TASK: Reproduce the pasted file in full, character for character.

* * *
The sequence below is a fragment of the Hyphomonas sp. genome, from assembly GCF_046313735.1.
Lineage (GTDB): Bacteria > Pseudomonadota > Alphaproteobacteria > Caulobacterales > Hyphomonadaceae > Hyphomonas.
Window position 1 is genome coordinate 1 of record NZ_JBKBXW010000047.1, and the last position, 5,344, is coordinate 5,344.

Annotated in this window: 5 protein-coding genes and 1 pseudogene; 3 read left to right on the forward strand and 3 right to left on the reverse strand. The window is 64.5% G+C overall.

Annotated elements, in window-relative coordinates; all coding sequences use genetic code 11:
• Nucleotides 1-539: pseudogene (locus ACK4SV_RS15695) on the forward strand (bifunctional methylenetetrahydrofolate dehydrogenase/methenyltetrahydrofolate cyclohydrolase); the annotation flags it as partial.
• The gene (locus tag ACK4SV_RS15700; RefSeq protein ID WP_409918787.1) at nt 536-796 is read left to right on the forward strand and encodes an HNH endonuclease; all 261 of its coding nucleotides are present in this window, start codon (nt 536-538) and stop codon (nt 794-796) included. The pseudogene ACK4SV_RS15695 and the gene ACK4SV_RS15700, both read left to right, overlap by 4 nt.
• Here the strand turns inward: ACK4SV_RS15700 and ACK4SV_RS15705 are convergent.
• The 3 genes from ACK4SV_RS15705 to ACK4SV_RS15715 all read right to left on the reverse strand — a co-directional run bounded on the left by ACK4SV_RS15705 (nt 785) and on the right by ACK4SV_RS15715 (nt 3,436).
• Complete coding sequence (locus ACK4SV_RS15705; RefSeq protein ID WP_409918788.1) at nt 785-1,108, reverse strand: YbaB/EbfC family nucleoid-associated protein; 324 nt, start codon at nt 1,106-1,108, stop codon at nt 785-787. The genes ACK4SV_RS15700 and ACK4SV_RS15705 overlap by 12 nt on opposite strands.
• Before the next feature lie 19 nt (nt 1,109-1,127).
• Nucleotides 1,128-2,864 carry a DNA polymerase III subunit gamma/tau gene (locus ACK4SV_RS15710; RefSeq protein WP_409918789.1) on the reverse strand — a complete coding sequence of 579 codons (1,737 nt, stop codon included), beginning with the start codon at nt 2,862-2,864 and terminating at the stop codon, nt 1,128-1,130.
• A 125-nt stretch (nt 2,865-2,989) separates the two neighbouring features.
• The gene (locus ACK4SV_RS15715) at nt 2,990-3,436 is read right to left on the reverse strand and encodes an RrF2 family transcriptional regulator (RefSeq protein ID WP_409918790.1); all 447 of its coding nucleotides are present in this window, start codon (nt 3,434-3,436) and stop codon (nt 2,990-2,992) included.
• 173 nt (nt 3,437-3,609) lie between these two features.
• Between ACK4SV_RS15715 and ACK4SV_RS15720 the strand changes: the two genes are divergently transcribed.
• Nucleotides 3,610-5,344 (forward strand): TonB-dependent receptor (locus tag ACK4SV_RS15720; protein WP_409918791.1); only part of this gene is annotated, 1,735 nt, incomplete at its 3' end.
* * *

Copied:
The sequence below is a fragment of the Hyphomonas sp. genome, from assembly GCF_046313735.1.
Lineage (GTDB): Bacteria > Pseudomonadota > Alphaproteobacteria > Caulobacterales > Hyphomonadaceae > Hyphomonas.
Window position 1 is genome coordinate 1 of record NZ_JBKBXW010000047.1, and the last position, 5,344, is coordinate 5,344.

Annotated in this window: 5 protein-coding genes and 1 pseudogene; 3 read left to right on the forward strand and 3 right to left on the reverse strand. The window is 64.5% G+C overall.

Annotated elements, in window-relative coordinates; all coding sequences use genetic code 11:
• Nucleotides 1-539: pseudogene (locus ACK4SV_RS15695) on the forward strand (bifunctional methylenetetrahydrofolate dehydrogenase/methenyltetrahydrofolate cyclohydrolase); the annotation flags it as partial.
• The gene (locus tag ACK4SV_RS15700; RefSeq protein ID WP_409918787.1) at nt 536-796 is read left to right on the forward strand and encodes an HNH endonuclease; all 261 of its coding nucleotides are present in this window, start codon (nt 536-538) and stop codon (nt 794-796) included. The pseudogene ACK4SV_RS15695 and the gene ACK4SV_RS15700, both read left to right, overlap by 4 nt.
• Here the strand turns inward: ACK4SV_RS15700 and ACK4SV_RS15705 are convergent.
• The 3 genes from ACK4SV_RS15705 to ACK4SV_RS15715 all read right to left on the reverse strand — a co-directional run bounded on the left by ACK4SV_RS15705 (nt 785) and on the right by ACK4SV_RS15715 (nt 3,436).
• Complete coding sequence (locus ACK4SV_RS15705; RefSeq protein ID WP_409918788.1) at nt 785-1,108, reverse strand: YbaB/EbfC family nucleoid-associated protein; 324 nt, start codon at nt 1,106-1,108, stop codon at nt 785-787. The genes ACK4SV_RS15700 and ACK4SV_RS15705 overlap by 12 nt on opposite strands.
• Before the next feature lie 19 nt (nt 1,109-1,127).
• Nucleotides 1,128-2,864 carry a DNA polymerase III subunit gamma/tau gene (locus ACK4SV_RS15710; RefSeq protein WP_409918789.1) on the reverse strand — a complete coding sequence of 579 codons (1,737 nt, stop codon included), beginning with the start codon at nt 2,862-2,864 and terminating at the stop codon, nt 1,128-1,130.
• A 125-nt stretch (nt 2,865-2,989) separates the two neighbouring features.
• The gene (locus ACK4SV_RS15715) at nt 2,990-3,436 is read right to left on the reverse strand and encodes an RrF2 family transcriptional regulator (RefSeq protein ID WP_409918790.1); all 447 of its coding nucleotides are present in this window, start codon (nt 3,434-3,436) and stop codon (nt 2,990-2,992) included.
• 173 nt (nt 3,437-3,609) lie between these two features.
• Between ACK4SV_RS15715 and ACK4SV_RS15720 the strand changes: the two genes are divergently transcribed.
• Nucleotides 3,610-5,344 (forward strand): TonB-dependent receptor (locus tag ACK4SV_RS15720; protein WP_409918791.1); only part of this gene is annotated, 1,735 nt, incomplete at its 3' end.